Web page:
Aviation

Transport written question – answered on 14th March 2012.

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Photo of Angus MacNeil Angus MacNeil Shadow SNP Spokesperson (Transport), Shadow SNP Spokesperson (Constitutional Reform), Shadow SNP Spokesperson (Scotland)

To ask the Secretary of State for Transport

(1) how many scheduled passenger air routes between Scotland and (a) Brazil, (b) China, (c) India, (d) Japan, (e) Russia and (f) Singapore have been established and operated as a consequence of UK Government (i) bilateral international agreements, (ii) amendments, (iii) memoranda of understandings and (iv) records of discussions since 1982 by year;

(2) how many scheduled passenger air routes between London and (a) Brazil, (b) China, (c) India, (d) Japan, (e) Russia and (f) Singapore have been established and operated as a consequence of UK Government (i) bilateral international agreements, (ii) amendments, (iii) memoranda of understanding and (iv) records of discussions since 1982 by year;

(3) how many slots per week were agreed between the UK Government and the Russian Federation government for passenger air services between (a) London, (b) Manchester, (c) Liverpool, (d) Birmingham, (e) Edinburgh, (f) Glasgow, (g) Prestwick and (h) Aberdeen and the Russian Federation in the latest period for which figures are available.

Photo of Theresa Villiers Theresa Villiers The Minister of State, Department for Transport

holding answer 12 March 2012

The United Kingdom's bilateral air services arrangements do not prescribe the establishment or operation of routes and services, but rather set out the legal and regulatory framework under which services may be operated by the airlines of both sides.

The Government's overall objective for the UK's air services negotiations is to seek to put in place liberal arrangements that reciprocally remove restrictions on market access, maximising competition between airlines, and allowing airlines to operate services based on their own commercial decisions and assessment of market demand.

However, this is not always possible to achieve in the context of a bilateral negotiation, and limitations do still remain in some of the UK's air service arrangements on the number of services that can be operated and, in some cases, on the routeings that may be operated.

The details of the air services arrangements between the UK and the six countries referred to are as follows:

(a) Brazil—no restriction on UK-Brazil routes since 2006 with a current limit of 35 passenger services per week between the two countries by the airlines of each side allowed;

(b) China—restricted to six points in the UK and six points in China since 2004 with a current limit of 31 passenger services per week by the airlines of each side allowed;

(c) India—no restriction on UK-India routes since 2005 with a current limit of 56 passenger services per week by the airlines of each side allowed on UK-Delhi and UK-Mumbai services, 14 passenger services per week by the airlines of each side allowed on UK-Chennai and UK-Bangalore services, and seven passenger services per week by the airlines of each side allowed on services between any other city pair;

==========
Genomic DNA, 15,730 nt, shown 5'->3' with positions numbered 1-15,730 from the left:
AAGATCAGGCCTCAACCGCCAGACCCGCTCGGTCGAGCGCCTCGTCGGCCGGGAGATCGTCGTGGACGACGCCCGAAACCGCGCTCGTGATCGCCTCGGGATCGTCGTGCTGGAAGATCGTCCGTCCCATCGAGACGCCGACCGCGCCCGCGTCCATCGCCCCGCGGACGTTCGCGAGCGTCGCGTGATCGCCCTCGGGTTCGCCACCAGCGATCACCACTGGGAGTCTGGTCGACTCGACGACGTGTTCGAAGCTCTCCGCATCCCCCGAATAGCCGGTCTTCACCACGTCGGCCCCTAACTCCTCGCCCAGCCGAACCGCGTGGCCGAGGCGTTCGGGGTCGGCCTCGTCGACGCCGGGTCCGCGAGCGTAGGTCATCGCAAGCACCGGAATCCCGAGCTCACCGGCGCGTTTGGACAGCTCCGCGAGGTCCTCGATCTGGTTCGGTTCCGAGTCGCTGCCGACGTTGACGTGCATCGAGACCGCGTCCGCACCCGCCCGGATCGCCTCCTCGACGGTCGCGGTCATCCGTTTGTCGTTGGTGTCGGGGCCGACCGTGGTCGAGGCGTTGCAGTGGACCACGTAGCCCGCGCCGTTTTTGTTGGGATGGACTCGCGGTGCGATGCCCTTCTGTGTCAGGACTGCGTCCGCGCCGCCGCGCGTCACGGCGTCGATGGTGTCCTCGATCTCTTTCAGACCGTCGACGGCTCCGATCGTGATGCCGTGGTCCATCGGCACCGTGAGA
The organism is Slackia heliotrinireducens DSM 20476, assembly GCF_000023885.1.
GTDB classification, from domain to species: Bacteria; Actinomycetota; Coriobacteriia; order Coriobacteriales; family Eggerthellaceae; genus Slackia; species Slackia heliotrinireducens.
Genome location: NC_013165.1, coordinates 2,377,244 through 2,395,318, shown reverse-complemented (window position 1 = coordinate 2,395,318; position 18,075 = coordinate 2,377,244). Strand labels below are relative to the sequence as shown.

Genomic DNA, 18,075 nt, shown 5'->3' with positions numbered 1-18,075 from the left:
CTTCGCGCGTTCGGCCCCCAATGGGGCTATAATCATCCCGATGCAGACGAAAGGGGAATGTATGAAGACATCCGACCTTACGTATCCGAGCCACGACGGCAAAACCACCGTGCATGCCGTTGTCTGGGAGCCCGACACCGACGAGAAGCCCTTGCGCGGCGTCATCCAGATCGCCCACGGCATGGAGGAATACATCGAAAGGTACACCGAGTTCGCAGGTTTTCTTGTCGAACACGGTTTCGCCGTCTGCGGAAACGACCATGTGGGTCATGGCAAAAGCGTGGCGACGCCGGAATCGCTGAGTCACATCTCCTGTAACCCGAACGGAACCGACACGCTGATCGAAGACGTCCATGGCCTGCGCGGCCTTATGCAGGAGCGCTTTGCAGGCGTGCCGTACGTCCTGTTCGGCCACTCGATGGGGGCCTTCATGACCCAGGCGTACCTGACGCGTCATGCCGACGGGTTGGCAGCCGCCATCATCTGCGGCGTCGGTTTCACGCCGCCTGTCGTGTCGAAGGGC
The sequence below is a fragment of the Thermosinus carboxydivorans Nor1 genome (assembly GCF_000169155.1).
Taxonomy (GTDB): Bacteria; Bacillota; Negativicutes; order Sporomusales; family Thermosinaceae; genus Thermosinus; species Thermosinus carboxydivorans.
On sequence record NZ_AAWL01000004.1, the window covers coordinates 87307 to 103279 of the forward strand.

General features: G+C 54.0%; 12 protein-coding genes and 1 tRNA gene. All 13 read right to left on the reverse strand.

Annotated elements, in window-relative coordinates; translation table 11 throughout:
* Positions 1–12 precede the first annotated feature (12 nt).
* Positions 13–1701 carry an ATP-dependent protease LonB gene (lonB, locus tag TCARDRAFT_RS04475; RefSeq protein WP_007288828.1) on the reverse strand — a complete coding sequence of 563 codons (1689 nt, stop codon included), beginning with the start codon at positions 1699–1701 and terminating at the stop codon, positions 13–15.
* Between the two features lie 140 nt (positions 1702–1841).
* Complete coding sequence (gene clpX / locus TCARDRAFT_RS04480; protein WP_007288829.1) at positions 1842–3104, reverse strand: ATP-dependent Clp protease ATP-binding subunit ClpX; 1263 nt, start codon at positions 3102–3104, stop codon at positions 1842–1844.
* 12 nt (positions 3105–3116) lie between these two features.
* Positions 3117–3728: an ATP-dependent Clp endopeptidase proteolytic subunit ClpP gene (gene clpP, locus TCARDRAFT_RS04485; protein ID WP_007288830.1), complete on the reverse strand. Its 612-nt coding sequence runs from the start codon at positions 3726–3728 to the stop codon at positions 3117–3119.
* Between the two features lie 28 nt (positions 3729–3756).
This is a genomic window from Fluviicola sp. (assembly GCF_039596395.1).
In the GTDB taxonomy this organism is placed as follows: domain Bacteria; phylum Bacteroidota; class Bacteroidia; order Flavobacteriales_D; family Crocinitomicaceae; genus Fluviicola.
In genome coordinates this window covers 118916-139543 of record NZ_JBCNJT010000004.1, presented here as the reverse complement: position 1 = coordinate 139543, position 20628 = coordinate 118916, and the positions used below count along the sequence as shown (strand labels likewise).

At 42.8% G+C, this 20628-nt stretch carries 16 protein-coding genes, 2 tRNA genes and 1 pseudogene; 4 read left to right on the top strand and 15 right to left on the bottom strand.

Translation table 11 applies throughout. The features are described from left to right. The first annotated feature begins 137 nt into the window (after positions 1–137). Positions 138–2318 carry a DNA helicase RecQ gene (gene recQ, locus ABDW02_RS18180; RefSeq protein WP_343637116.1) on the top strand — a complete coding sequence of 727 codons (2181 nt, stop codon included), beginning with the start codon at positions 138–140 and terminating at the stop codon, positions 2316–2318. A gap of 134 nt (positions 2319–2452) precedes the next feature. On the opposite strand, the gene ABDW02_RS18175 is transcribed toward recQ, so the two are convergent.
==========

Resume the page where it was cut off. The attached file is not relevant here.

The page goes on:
(d) Japan—no restriction on UK-Japan routes since 2008 with no restriction on the number of services per week allowed since 2012 other than to/from Tokyo, where there is a current limit of 28 passenger services per week by the airlines of each side allowed to/from Narita airport and seven passenger services per week by the airlines of each side allowed to/from Haneda airport during the nighttime/early morning period;

(e) Russia—UK-Russia routes are restricted to eight points in Russia (Moscow, St Petersburg, Ekaterinburg, Rostov-on-Don, Kaliningrad, Krasnoyarsk and two other points to be named by the UK) for UK airlines from any UK point, and six points in the UK (London, Manchester, Birmingham, Liverpool and two other points to be named by Russia) for Russian airlines from any Russian point.

In addition there are limits on the number of passenger services per week allowed between specified city pairs. The current limits for the airlines of each side are 35 passenger services per week allowed on London-Moscow, seven passenger services per week allowed on London-St Petersburg, and seven passenger services per week allowed on services between any other allowed city pair;

(f) Singapore—no restriction on UK-Singapore routes since 2005 with no restriction on the number of passenger services per week allowed.

Information on the number of passengers travelling between airports in the UK and the six countries referred to is available from the Civil Aviation (CAA) website (see Airport Statistics, Table 12.1, at:

www.caa.co.uk/airportstatistics

Information on the number of scheduled air services actually operated between airports in the UK and the six countries referred to is not collected centrally but data on services since 1990 are available from the CAA and I have arranged for it to be placed in the House Library.

Finally, in considering the strategy to be adopted at air services negotiations the Department for Transport routinely consults a range of stakeholders, including interested EU airlines, airport operators and the devolved Administrations, including Transport Scotland.

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